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Editorial

Editorial We call our subject the history of nursing. A simple label , perhaps deceptively so. In recent years, the remarkably broad scope of our subject has found, and continues to find, its full expression. I suppose it is no surprise that nursing history reflects the ubiquitousness of our profession and work. It is gratifying, though, to see the inventiveness and diligence of scholars working in the field. As my colleague Parricia D'Antonio puts it, the history of nursing is a very big tent indeed! Look in this issue as the voices and fears of patients and nurses arc resurrected, echoing from the terrifying polio epidemics of the first half of the twentieth century. We read that early nurse specialists, the tuberculosis nurses, could not agree and argued vociferously over best practices in caring for victims of the dread disease. A fascinating examination of blood transfusion reveals new insight into the in tim are relation between nurses and technology and patients. The history of apparel and its design discovers nurses inventing and teaching about new clothing choices and enhancing rhe freedom of women. On the other hand, we find nurses attacking traditional midwives as ignorant competitors, reaping unanticipated and damaging consequences lasting to the present. We look back to the 19th century Victorian sisterhoods to find more innovation and feminine empowerment than is sometimes acknowledged. And, two excellent biographical sketches enrich our comprehension of who nurses really are and how they live their lives. To extend this theme of the "big rent" this issue includes two "Doing the Work of History" contributions. A highly original study of nurses' residences offers us an excellent example of how to use the built enviromenr as a source of historical understanding. Finally, we are reminded that effective coping with technological change is a present day concern for all of us, not just a specialized area of historical study. I want tO take this opportunity to extend thanks to Barbara Brodie, who served as Book Review Editor for Volumes One through Eight. Welcome and thanks to Diane Hamilton, who took up this demanding task, assembling an outstanding group of reviews for Volume Nine. jOAN E. LYNAUGH Center for the Study of the History of Nursing University of Pennsylvania http://www.deepdyve.com/assets/images/DeepDyve-Logo-lg.png Nursing History Review Springer Publishing

Editorial

Nursing History Review , Volume 9 (1): 1 – Jan 1, 2001

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Publisher
Springer Publishing
ISSN
1062-8061
eISSN
1938-1913
DOI
10.1891/1062-8061.9.1.1
Publisher site
See Article on Publisher Site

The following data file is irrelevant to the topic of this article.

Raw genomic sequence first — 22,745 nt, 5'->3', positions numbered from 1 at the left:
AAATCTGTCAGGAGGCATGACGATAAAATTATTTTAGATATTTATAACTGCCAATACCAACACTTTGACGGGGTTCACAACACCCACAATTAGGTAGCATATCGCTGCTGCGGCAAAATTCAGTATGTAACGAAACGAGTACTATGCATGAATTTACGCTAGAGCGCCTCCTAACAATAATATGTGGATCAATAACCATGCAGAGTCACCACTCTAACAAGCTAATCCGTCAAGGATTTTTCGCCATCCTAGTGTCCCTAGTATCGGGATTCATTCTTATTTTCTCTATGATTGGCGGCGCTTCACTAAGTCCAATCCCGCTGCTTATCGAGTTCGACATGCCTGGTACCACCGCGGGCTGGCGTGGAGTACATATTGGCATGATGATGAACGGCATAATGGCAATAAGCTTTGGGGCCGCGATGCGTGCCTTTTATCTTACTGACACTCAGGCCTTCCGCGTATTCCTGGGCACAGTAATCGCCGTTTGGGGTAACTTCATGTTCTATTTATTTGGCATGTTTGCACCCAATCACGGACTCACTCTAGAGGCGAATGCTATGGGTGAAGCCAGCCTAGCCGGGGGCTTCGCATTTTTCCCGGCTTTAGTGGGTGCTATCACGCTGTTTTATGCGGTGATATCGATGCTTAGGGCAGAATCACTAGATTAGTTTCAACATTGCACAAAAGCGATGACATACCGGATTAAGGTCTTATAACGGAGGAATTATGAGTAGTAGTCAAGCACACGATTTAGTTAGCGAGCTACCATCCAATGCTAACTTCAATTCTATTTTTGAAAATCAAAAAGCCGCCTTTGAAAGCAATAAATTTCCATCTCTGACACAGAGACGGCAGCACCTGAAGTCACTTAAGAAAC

Abstract

We call our subject the history of nursing. A simple label , perhaps deceptively so. In recent years, the remarkably broad scope of our subject has found, and continues to find, its full expression. I suppose it is no surprise that nursing history reflects the ubiquitousness of our profession and work. It is gratifying, though, to see the inventiveness and diligence of scholars working in the field. As my colleague Parricia D'Antonio puts it, the history of nursing is a very big tent indeed! Look in this issue as the voices and fears of patients and nurses arc resurrected, echoing from the terrifying polio epidemics of the first half of the twentieth century. We read that early nurse specialists, the tuberculosis nurses, could not agree and argued vociferously over best practices in caring for victims of the dread disease. A fascinating examination of blood transfusion reveals new insight into the in tim are relation between nurses and technology and patients. The history of apparel and its design discovers nurses inventing and teaching about new clothing choices and enhancing rhe freedom of women. On the other hand, we find nurses attacking traditional midwives as ignorant competitors, reaping unanticipated and damaging consequences lasting to the present. We look back to the 19th century Victorian sisterhoods to find more innovation and feminine empowerment than is sometimes acknowledged. And, two excellent biographical sketches enrich our comprehension of who nurses really are and how they live their lives. To extend this theme of the "big rent" this issue includes two "Doing the Work of History" contributions. A highly original study of nurses' residences offers us an excellent example of how to use the built enviromenr as a source of historical understanding. Finally, we are reminded that effective coping with technological change is a present day concern for all of us, not just a specialized area of historical study. I want tO take this opportunity to extend thanks to Barbara Brodie, who served as Book Review Editor for Volumes One through Eight. Welcome and thanks to Diane Hamilton, who took up this demanding task, assembling an outstanding group of reviews for Volume Nine. jOAN E. LYNAUGH Center for the Study of the History of Nursing University of Pennsylvania

Journal

Nursing History ReviewSpringer Publishing

Published: Jan 1, 2001

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